Since pacman manages tar.gz packages, foo.pkg.tar.gz can now easily be installed/removed.

What is a PKGBUILD and what does it contain?

As explained before, the PKGBUILD file contains metadata about a package. It is a plain text file. Here is an example:

# $Id: PKGBUILD,v 1.12 2003/11/06 08:26:13 dorphell Exp $
# Maintainer: judd <jvinet@zeroflux.org>
# Contributor: Judd Vinet <jvinet@zeroflux.org>
pkgname=foo
pkgver=0.99 # note: if the pkgver had been '0.99-10' then use an underscore, i.e. '0.99_10'
pkgrel=1
pkgdesc="short description of foo"
arch=(i686 x86_64)
url="http://www.foo.org"
license=('GPL')
groups=
provides=
depends=('qt' 'python')
makedepends=('guile')
conflicts=('yafoo')
replaces=('mffoo')
backup=('etc/foo/foo.conf')
install=('foo.install')
source=(http://www.foo.org/download/$pkgname-$pkgver.tar.gz)
md5sums=('2c0cca3ef6330a187c6ef4fe41ecaa4d35175bee593a7cc7d6205584a94d8625')

build() {
  cd $startdir/src/$pkgname-$pkgver
  ./configure --prefix=/usr
  make || return 1
  make prefix=$startdir/pkg/usr install
}

So let's explain each field:

  • # text : comments
  • # $Id: PKGBUILD,v ...: the cvs-tag for this pkg (from the archlinux-cvs system created)
  • # Maintainer: the maintainer responsible for this pkg in the official repositories
  • # Contributor: the person who wrote the first PKGBUILD for this package
  • pkgname: the name of the package
  • pkgver: the version of the package
  • pkgrel: the release number of the Arch package. It is different from the version of the package and is changed when the PKGBUILD is modified. This can happen for many reasons, for example if you enable compile-time support for something.
  • pkgdesc: a brief description of the package. This is what you see when you browse the package database
  • arch: shows on what architectures it is known to build and work - see Arch64_FAQ for porting details
  • url: the homepage of the software (which appears when you click on a package on the package database)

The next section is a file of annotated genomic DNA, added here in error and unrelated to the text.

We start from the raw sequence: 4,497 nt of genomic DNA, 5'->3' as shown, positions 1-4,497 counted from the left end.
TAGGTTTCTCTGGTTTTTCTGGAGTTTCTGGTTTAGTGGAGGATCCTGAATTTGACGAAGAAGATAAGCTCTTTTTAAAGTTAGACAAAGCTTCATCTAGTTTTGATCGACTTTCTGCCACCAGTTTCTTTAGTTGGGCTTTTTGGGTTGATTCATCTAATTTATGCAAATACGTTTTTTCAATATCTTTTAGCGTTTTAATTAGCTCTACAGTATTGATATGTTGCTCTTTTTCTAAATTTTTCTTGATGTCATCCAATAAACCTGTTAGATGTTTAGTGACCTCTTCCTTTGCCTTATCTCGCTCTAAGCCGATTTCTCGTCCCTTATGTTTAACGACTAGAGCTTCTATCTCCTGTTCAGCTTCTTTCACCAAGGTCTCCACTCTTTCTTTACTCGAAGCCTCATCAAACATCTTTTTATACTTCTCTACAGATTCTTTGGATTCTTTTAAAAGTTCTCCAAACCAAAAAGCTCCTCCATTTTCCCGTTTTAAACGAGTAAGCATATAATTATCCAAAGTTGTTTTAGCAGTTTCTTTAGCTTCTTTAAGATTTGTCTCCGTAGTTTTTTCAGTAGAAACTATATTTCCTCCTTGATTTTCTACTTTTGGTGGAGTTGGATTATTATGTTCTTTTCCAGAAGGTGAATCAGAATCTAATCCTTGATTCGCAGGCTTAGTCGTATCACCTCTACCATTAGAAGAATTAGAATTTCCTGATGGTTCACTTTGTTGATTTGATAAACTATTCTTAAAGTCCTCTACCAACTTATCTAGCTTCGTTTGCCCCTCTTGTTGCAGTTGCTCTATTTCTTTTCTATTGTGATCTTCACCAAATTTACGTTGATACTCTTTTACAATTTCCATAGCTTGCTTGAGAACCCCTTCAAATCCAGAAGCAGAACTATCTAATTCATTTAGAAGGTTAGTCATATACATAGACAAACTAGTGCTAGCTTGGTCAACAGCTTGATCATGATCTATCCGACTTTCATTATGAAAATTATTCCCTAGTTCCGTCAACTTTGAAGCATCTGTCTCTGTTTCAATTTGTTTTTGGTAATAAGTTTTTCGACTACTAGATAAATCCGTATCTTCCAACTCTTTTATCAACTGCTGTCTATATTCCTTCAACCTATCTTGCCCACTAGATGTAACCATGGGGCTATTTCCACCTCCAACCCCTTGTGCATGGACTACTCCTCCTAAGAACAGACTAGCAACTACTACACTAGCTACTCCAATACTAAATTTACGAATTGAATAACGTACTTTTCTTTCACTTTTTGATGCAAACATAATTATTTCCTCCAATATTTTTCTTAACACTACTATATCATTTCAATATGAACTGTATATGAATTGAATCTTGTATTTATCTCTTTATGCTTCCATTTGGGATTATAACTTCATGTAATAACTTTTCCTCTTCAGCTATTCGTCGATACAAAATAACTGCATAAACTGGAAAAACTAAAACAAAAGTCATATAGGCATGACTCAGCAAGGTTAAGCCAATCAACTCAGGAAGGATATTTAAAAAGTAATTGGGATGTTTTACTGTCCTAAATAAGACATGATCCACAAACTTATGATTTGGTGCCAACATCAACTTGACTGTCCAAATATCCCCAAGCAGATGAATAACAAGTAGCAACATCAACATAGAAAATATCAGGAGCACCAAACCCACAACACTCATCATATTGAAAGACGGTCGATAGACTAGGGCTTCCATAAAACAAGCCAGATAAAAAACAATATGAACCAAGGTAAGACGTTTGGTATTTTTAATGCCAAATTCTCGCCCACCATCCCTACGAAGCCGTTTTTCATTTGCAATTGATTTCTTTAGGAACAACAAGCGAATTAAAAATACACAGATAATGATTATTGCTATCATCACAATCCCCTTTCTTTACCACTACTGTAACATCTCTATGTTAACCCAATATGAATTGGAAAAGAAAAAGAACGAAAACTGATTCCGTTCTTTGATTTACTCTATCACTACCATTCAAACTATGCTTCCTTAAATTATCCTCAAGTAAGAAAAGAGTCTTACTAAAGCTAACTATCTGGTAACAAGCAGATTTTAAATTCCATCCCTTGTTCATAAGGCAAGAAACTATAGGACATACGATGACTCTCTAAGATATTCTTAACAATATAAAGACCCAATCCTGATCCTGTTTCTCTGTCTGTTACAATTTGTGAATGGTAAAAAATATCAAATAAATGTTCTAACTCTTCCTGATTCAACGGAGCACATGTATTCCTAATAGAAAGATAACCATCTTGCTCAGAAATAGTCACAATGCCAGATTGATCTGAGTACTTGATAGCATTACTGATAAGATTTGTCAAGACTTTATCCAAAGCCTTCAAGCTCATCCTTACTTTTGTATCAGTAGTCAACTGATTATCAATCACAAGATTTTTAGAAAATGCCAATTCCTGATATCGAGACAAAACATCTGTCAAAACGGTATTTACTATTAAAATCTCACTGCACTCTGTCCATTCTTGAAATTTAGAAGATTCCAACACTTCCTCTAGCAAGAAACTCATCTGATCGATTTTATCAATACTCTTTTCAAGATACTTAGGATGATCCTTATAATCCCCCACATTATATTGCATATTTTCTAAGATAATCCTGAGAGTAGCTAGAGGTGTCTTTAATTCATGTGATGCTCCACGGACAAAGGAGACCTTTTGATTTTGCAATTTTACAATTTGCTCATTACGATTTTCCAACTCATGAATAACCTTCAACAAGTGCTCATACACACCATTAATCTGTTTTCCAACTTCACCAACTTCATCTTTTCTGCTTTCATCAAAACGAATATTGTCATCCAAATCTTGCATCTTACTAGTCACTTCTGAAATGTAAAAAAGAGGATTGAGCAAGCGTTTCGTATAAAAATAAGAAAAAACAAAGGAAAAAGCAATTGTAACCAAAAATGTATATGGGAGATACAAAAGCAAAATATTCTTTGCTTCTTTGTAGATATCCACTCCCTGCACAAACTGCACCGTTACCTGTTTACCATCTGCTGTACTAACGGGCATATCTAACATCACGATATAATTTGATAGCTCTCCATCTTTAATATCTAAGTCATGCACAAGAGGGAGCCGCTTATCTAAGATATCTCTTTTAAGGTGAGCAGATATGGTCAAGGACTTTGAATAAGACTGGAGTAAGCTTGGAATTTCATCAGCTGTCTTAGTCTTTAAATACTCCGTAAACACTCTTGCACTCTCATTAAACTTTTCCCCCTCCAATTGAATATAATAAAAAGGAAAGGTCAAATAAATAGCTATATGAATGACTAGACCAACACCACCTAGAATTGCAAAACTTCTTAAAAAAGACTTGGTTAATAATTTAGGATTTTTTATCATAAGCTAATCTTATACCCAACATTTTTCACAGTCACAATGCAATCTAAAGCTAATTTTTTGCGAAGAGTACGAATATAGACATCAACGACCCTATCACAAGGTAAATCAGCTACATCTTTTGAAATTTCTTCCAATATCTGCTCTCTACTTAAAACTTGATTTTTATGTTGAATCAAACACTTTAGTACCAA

• license: the license under which the software is distributed
  • groups: this is used to group packages; when you try to install kde, for example, it installs all packages that belong to the kde group
  • provides: this is used if the package provides another package, for example, kernel-scsi provides kernel
  • depends: this lists the run-time dependencies of the package (what it needs to work)
  • makedepends: dependencies needed to build the package but which are not needed once the package is built
  • conflicts: these packages cannot be installed at the same time. Here, foo conflicts with yafoo (yet another foo). They cannot be installed at the same time.
  • replaces: the new package replaces the old one. Here, mffoo (my first foo) is no longer supported and is being replaced with foo
  • backup: which files to back up (as file.pacsave) when the package is removed
  • install: specifies a special install script that is to be included in the package (it has to be in the same directory as PKGBUILD)
  • source: this specifies from where to download the package's source code. It can be a local package as well as a "http" of "ftp" one. It is named using pkgver in order to avoid changing the source each time the version changes.
  • md5sums: md5sums of the source to check their integrity

So now, let's explain the function:

  • build: all the actions needed to build the package (it will be explained in more detail later in this document)

Well, you see that the PKGBUILD file contains all the information that might be needed by the package manager. It is the heart of pacman and abs.